Address Hubei Insect Resources Utilization and Sustainable Pest Management Key Laboratory, College of Plant Science and Technology, Huazhong Agricultural University, Wuhan, Hubei 430070, China
Corporate Author Thesis
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Language English Summary Language Original Title
Series Editor Series Title Abbreviated Series Title
Series Volume Series Issue Edition
ISSN 1526-498X ISBN Medium
Area Expedition Conference
Notes (down) PMID:31251458 Approved no
Call Number GFZ @ kyba @ Serial 2574
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Author C-Sanchez, E.; Sanchez-Medina, A.J.; Alonso-Hernandez, J.B.; Voltes-Dorta, A.
Title Astrotourism and Night Sky Brightness Forecast: First Probabilistic Model Approach Type Journal Article
Year 2019 Publication Sensors (Basel, Switzerland) Abbreviated Journal Sensors (Basel)
Volume 19 Issue 13 Pages
Keywords Skyglow; Society
Abstract Celestial tourism, also known as astrotourism, astronomical tourism or, less frequently, star tourism, refers to people's interest in visiting places where celestial phenomena can be clearly observed. Stars, skygazing, meteor showers or comets, among other phenomena, arouse people's interest, however, good night sky conditions are required to observe such phenomena. From an environmental point of view, several organisations have surfaced in defence of the protection of dark night skies against light pollution, while from an economic point of view; the idea also opens new possibilities for development in associated areas. The quality of dark skies for celestial tourism can be measured by night sky brightness (NSB), which is used to quantify the visual perception of the sky, including several light sources at a specific point on earth. The aim of this research is to model the nocturnal sky brightness by training and testing a probabilistic model using real NSB data. ARIMA and artificial neural network models have been applied to open NSB data provided by the Globe at Night international programme, with the results of this first model approach being promising and opening up new possibilities for astrotourism. To the best of the authors' knowledge, probabilistic models have not been applied to NSB forecasting.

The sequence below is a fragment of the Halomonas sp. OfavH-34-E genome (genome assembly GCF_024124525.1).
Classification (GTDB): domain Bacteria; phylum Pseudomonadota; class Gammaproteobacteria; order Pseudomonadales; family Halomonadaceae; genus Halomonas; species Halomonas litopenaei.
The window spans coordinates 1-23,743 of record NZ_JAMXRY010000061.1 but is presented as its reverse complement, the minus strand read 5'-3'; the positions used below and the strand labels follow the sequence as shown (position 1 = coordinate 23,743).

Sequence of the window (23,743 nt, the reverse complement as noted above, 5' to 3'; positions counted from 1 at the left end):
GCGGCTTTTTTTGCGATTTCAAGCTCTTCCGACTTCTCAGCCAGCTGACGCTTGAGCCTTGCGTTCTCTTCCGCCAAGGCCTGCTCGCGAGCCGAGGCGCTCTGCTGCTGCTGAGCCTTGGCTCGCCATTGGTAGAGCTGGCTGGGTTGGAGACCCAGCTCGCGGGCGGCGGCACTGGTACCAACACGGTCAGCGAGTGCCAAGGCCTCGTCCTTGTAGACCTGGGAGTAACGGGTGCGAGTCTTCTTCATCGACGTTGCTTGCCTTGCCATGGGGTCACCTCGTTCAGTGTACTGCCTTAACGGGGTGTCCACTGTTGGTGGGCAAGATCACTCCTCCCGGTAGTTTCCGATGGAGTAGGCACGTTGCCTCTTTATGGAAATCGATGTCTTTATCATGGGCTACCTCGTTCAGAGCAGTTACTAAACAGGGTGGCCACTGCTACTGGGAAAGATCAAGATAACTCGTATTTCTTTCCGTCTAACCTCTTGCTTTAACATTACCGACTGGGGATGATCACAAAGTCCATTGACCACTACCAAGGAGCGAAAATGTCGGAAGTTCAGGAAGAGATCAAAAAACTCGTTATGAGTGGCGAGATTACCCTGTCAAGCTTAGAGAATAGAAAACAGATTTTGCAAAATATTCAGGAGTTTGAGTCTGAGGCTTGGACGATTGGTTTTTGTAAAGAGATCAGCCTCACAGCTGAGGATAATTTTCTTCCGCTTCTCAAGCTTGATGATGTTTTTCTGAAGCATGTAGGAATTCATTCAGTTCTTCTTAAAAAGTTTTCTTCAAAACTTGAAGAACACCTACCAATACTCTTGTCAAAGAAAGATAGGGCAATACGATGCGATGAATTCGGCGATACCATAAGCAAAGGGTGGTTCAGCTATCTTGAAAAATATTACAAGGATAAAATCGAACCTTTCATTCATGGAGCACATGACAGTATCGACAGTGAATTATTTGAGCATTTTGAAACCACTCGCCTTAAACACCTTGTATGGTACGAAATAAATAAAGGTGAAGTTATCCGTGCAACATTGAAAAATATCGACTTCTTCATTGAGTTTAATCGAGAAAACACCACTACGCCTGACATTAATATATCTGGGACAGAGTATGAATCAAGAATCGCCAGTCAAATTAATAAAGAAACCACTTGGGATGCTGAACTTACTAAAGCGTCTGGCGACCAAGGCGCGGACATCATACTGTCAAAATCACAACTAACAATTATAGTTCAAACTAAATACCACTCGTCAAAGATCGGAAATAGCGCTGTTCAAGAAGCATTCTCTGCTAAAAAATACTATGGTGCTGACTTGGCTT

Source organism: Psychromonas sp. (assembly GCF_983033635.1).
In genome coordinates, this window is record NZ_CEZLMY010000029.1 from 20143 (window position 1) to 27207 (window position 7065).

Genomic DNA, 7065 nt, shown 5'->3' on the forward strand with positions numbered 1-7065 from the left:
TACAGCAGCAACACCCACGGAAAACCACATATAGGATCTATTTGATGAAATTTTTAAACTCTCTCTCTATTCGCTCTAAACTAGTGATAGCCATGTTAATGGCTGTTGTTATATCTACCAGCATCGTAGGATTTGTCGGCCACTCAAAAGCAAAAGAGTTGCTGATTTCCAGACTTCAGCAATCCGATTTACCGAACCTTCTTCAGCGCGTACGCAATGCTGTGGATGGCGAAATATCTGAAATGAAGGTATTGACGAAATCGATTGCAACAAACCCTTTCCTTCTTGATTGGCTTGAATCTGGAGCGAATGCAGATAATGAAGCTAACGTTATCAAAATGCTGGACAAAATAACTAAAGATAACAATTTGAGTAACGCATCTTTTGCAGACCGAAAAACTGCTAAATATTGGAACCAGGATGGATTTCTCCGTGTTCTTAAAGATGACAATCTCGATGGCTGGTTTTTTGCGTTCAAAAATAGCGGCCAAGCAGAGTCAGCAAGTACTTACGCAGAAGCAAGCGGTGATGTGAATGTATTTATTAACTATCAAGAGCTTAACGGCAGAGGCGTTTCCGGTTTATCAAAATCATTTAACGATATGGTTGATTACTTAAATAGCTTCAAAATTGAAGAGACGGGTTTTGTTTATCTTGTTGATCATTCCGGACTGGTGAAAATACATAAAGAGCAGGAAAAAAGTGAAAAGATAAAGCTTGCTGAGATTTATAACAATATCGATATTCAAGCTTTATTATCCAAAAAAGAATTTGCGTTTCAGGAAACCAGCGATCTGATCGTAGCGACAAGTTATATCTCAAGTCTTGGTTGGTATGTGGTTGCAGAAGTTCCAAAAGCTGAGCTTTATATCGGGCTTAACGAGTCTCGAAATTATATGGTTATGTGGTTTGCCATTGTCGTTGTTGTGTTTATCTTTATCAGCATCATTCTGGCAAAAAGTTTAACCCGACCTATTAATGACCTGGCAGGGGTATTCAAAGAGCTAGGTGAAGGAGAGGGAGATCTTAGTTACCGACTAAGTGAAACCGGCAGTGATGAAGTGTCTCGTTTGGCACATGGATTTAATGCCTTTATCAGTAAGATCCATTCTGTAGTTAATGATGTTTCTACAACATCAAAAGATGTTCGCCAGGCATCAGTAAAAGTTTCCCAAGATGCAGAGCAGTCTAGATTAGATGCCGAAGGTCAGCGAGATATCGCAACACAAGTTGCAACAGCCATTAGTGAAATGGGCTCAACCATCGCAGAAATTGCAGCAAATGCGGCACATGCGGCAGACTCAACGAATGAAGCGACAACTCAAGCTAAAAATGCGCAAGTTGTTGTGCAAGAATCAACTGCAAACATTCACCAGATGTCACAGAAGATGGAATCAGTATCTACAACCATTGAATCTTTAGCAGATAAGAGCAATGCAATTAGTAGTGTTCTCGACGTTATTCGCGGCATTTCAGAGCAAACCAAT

Address Management Science and Business Economics Group, University of Edinburgh Business School, Edinburgh EH8 9JS, UK
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Language English Summary Language Original Title
Series Editor Series Title Abbreviated Series Title
Series Volume Series Issue Edition
ISSN 1424-8220 ISBN Medium
Area Expedition Conference
Notes (down) PMID:31247919 Approved no
Call Number GFZ @ kyba @ Serial 2571
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Author Maggio, R.; Vaglini, F.; Rossi, M.; Fasciani, I.; Pietrantoni, I.; Marampon, F.; Corsini, G.U.; Scarselli, M.; Millan, M.J.
Title Parkinson's disease and light: The bright and the Dark sides Type Journal Article
Year 2019 Publication Brain Research Bulletin Abbreviated Journal Brain Res Bull
Volume 150 Issue Pages 290-296
Keywords Humah Health; Light pollution; Near-infrared light; Parkinson's disease
Abstract Light exerts a major influence on human behaviour and health, mainly owing to the importance of sight in our lives, but also due to its entrainment of daily rhythms via the suprachiasmatic nucleus, the master pacemaker. Light may also be a useful clinical medium, as in lumino-therapy for the improvement of depressed mood. Further, as discussed herein, local application of near infrared light to the substantia nigra exerts neuroprotective properties in models of Parkinson's disease. However, light also has a darker side. In general, as regards the growing problem to human health – and the natural world – of excess exposure to artificial light: both urban glow and ubiquitous screens. Moreover, over-exposure to light, in particular fluorescent light, disrupts circadian rhythms and sleep, and may damage dopaminergic neurons. Is it, then, a neglected risk factor for Parkinson's disease? The present article discusses epidemiological and experimental evidence supporting beneficial and potentially deleterious impact of light on dopaminergic neurons and highlights the mechanisms whereby light might influence neuronal tissue.